OXFORD • State investigators are now looking into the activities of Matthew Paul Kinne during his four years with the Oxford Police Department.
The state Attorney General’s Office sent three investigators to Oxford on Friday “to help” with the growing case against Kinne, who is charged with murder for the May 19 death of Dominique Clayton, 32.
On Saturday, an official confirmed that Attorney General Jim Hood’s office is handling the internal affairs investigation of Kinne. They will be looking into Kinne’s activities to see if he broke any state laws, violated any department policies or procedures or had any allegations of professional misconduct. Depending on what the investigators find, the evidence could lead to additional criminal charges, or possibly civil charges.
Hood’s office has also sent victim’s impact workers to talk to Clayton’s family to inform them of the various services and assistance available from state agencies and other groups.
While the Attorney General’s office has several people in Oxford working in and around the case, they are not investigating the shooting death of Clayton, nor will they prosecute Kinne. The murder investigation is still in the hands of the Mississippi Bureau of Investigation. Third Circuit Court District Attorney Ben Creekmore will present the evidence to a Lafayette County grand jury and prosecute the case.
Since Clayton’s body was discovered a week ago, the case has evolved quickly, with new information and events popping up daily.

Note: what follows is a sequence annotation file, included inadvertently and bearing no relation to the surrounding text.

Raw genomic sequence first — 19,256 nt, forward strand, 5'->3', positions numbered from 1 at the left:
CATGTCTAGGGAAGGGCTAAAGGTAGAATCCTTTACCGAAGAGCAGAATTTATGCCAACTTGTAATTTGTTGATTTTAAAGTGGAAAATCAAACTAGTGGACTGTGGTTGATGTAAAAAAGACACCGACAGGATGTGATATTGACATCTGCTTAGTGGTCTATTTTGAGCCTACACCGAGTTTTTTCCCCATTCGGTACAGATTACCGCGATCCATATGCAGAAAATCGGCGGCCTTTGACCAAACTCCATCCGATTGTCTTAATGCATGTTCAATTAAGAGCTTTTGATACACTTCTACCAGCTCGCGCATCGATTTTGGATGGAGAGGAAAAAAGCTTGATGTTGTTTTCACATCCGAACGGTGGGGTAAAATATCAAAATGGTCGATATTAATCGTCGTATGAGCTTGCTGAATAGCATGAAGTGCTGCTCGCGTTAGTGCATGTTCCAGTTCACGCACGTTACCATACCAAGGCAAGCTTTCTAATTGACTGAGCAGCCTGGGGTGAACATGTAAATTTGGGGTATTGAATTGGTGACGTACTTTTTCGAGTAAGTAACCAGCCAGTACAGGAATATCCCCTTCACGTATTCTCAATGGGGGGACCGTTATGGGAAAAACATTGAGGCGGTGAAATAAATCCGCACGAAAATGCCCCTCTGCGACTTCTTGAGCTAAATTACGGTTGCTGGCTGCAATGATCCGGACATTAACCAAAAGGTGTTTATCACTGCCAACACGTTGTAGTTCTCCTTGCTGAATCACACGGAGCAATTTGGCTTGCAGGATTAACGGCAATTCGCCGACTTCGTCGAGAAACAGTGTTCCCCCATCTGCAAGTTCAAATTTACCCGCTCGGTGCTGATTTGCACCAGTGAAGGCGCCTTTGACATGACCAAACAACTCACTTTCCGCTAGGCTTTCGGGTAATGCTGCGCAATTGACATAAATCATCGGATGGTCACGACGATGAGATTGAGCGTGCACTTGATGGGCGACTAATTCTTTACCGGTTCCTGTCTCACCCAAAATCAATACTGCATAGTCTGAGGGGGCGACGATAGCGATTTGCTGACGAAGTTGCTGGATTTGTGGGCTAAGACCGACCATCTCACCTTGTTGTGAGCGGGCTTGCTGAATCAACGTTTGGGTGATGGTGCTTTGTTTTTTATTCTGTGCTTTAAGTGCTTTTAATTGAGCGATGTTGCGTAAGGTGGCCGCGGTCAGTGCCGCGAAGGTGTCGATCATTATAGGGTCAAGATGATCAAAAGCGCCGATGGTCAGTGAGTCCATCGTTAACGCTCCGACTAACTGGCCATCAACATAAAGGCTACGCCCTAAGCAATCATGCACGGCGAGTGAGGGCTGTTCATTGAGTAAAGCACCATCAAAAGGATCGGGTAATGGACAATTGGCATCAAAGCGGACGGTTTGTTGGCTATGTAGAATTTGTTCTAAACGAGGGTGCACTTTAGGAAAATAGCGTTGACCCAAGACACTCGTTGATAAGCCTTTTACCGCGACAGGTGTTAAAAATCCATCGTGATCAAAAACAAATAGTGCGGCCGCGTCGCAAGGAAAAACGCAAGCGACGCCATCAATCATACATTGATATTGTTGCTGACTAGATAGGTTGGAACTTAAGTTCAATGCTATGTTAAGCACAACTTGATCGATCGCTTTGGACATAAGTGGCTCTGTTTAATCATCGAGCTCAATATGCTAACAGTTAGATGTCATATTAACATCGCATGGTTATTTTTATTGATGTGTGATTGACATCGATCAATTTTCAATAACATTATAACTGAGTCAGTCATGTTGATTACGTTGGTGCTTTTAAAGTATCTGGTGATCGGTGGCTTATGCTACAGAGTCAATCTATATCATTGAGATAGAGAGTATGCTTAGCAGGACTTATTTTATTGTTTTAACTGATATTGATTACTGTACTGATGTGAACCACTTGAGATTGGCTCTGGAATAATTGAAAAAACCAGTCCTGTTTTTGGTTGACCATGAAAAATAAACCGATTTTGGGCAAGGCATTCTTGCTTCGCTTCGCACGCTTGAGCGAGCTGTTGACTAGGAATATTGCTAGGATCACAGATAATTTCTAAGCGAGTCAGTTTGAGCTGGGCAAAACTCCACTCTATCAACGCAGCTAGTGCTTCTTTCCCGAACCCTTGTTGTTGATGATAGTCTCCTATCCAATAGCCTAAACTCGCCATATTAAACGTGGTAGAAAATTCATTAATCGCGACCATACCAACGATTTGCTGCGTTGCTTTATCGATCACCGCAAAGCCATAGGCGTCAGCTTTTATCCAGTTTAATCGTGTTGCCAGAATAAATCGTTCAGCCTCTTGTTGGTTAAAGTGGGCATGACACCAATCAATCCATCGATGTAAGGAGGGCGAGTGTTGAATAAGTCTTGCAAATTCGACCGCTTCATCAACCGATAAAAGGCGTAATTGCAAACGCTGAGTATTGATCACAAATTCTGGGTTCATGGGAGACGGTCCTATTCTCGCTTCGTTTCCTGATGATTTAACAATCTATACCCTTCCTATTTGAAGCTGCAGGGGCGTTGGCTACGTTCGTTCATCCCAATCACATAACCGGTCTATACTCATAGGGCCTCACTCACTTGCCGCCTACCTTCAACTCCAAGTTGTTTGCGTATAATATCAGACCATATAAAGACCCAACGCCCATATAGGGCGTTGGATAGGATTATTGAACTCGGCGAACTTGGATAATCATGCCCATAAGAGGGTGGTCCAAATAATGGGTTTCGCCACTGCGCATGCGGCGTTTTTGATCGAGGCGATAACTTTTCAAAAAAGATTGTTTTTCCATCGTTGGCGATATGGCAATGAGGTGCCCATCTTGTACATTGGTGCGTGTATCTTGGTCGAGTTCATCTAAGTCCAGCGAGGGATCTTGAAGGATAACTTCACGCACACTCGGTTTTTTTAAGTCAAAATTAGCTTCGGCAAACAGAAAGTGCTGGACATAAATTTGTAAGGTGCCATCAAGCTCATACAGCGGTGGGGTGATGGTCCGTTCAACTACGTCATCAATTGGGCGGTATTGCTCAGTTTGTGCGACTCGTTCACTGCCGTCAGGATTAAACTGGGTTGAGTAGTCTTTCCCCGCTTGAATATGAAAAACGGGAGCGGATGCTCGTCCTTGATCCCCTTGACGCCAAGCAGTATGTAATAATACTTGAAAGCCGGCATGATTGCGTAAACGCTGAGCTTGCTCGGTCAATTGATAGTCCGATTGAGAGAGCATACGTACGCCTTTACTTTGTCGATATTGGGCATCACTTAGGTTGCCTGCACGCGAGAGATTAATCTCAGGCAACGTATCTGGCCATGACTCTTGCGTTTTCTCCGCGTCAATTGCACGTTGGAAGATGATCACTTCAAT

On Sunday, May 19, Oxford police responding to an unresponsive person call found the body of Clayton. When they learned the victim was in a relationship with Kinne, they called in outside agency MBI to take over the case.
Around 9:45 p.m. on Monday May 20, Oxford police and MBI arrested Kinne. He has been held at the Panola County Jail for his safety ever since.
Kinne’s arrest was announced during a press conference at noon Tuesday. Later that night, the Oxford Board of Aldermen met in executive session and fired Kinne from his job.
On Wednesday, May 22, Circuit Court Judge Andrew Howorth presided over Kinne’s initial court appearance. Howorth ruled there was no need for a probable cause hearing and then delayed the bond hearing to allow the state to review the case and then confer with Kinne’s public defender about the possibility of “reasonable” bond. The victim’s family and interim Oxford Police Chief Jeff McCutchen want Kinne held without bond.
On May 23, Howorth ordered Kinne’s case files sealed. Citing criticism by Clayton’s family over the way he handled the Wednesday hearing, Howorth recused himself from the case.
On Friday, Third Circuit Court Judge John Gregory took over the case. He ordered Kinne held without bond. The same day, Kinne retained Ashland-based attorney Anthony Farese for his defense. Clayton’s family hired Grenada-based attorney Carlos Moore to conduct a separate investigation and look into a possible civil lawsuit against the police department or the city of Oxford.